College increases number of courses assessed by more than 100 percent

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This college will receive an answer for its continued accreditation mid-June.

By Wally Perez

This college has been working on improvements in the past year during the reaffirmation process of its accreditation, and one improvement was a large increase in courses that have been assessed.

The report, in the works since 2013-2014, was submitted Feb. 25 to the Southern Association of Colleges and School Commission on Colleges.

In fall 2014, there were 2,907 courses offered and 1,220 were assessed, or 42 percent. In fall 2015, there were 2,648 courses offered and 2,386 were assessed, or 90 percent.

Dr. Johnnie Rosenauer, real estate professor and this college’s liaison to SACSCOC, has worked on two 10-year reports and a five-year midterm review.

Every 10 years a school is reaffirmed with SACSCOC; this college’s next reaffirmation will become effective Sept. 1, he said.

About three years ago, this college began to prepare a report based on the guidelines that SACSCOC asked this college to respond to, he said.

According to the report, administrator evaluations weren’t done in a timely manner, which Rosenauer knew was a prior problem.

“These were minor points that needed fixes, faculty qualification and things like that,” Rosenauer said.

Student learning outcomes were another area of requested improvement.

Over the last three terms, there were vast improvements in how many courses were assessed, he said.

“There have been assessments and learning outcomes for a while, but they seemed lackluster until now,” Rosenauer said.

The commission will look over the report and submit its decision to President Robert Vela mid-June on whether the college will be reaccredited, he said.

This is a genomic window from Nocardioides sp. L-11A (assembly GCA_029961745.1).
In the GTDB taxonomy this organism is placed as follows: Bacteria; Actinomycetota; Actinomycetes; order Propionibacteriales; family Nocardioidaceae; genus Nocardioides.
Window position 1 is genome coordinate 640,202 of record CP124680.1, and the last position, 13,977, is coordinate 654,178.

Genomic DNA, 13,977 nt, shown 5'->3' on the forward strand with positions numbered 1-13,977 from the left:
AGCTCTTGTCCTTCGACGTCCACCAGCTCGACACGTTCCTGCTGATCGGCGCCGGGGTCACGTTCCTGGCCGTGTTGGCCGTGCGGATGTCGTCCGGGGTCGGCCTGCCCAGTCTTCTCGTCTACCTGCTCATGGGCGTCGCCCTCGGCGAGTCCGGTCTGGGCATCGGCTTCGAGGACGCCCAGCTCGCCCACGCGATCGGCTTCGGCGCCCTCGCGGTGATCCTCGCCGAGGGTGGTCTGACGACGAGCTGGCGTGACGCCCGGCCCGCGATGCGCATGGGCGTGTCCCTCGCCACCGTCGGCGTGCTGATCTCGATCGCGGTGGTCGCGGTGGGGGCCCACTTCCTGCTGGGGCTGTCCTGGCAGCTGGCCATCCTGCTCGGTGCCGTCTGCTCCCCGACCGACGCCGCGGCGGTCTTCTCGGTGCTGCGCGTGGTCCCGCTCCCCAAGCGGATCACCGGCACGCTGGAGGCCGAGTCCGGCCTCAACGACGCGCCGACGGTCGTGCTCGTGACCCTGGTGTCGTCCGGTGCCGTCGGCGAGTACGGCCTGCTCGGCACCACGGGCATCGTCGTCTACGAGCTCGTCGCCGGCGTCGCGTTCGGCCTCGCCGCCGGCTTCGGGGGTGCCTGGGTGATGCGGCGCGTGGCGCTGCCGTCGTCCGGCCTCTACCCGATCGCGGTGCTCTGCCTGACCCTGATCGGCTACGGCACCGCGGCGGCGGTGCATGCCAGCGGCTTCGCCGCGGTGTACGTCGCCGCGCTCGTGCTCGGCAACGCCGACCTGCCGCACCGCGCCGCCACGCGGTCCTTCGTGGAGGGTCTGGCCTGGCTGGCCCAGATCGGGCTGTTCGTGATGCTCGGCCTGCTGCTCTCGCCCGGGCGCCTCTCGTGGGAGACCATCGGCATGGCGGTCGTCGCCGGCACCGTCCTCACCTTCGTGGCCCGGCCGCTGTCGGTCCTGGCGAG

Rosenauer is confident that the college will be reaffirmed saying, “it’s a solid report and nothing should stop the college from achieving reaffirmation.”

Dr. Kristine Clark, chief of Integrated Planning and Performance Excellence, talked about the report during a College Council meeting March 8.

After the final report was submitted, another was run, and although SACSCOC will see a 90 percent assessment rate, it’s actually up to 94 percent, she said.

“We set a goal for 100 percent, we knew at the time that it was a very huge target for this college because of size and complexity, but to hit 94 percent, it’s well worth celebrating,” Clark said.

Susan Espinoza, director of college and grants development, followed Clark’s statement saying that this college may be the only college or university in the country that measures this large of a sample.

“This wasn’t done just because a SACSCOC report was due; it was done because it’s the right answer when we look at learning outcomes to see what students are learning and achieving,” Clark said.

“This has laid the foundation for us to be in a place for the first time that we can really address the quality of that work in a way we haven’t been able to before,” Clark said.

Now the IPPE department can identify gaps between what it is that users need to know, so they can approach the next planning cycle with a greater level of quality.

Vela expressed gratitude and acknowledged Clark’s team as well as faculty and staff who made it possible.


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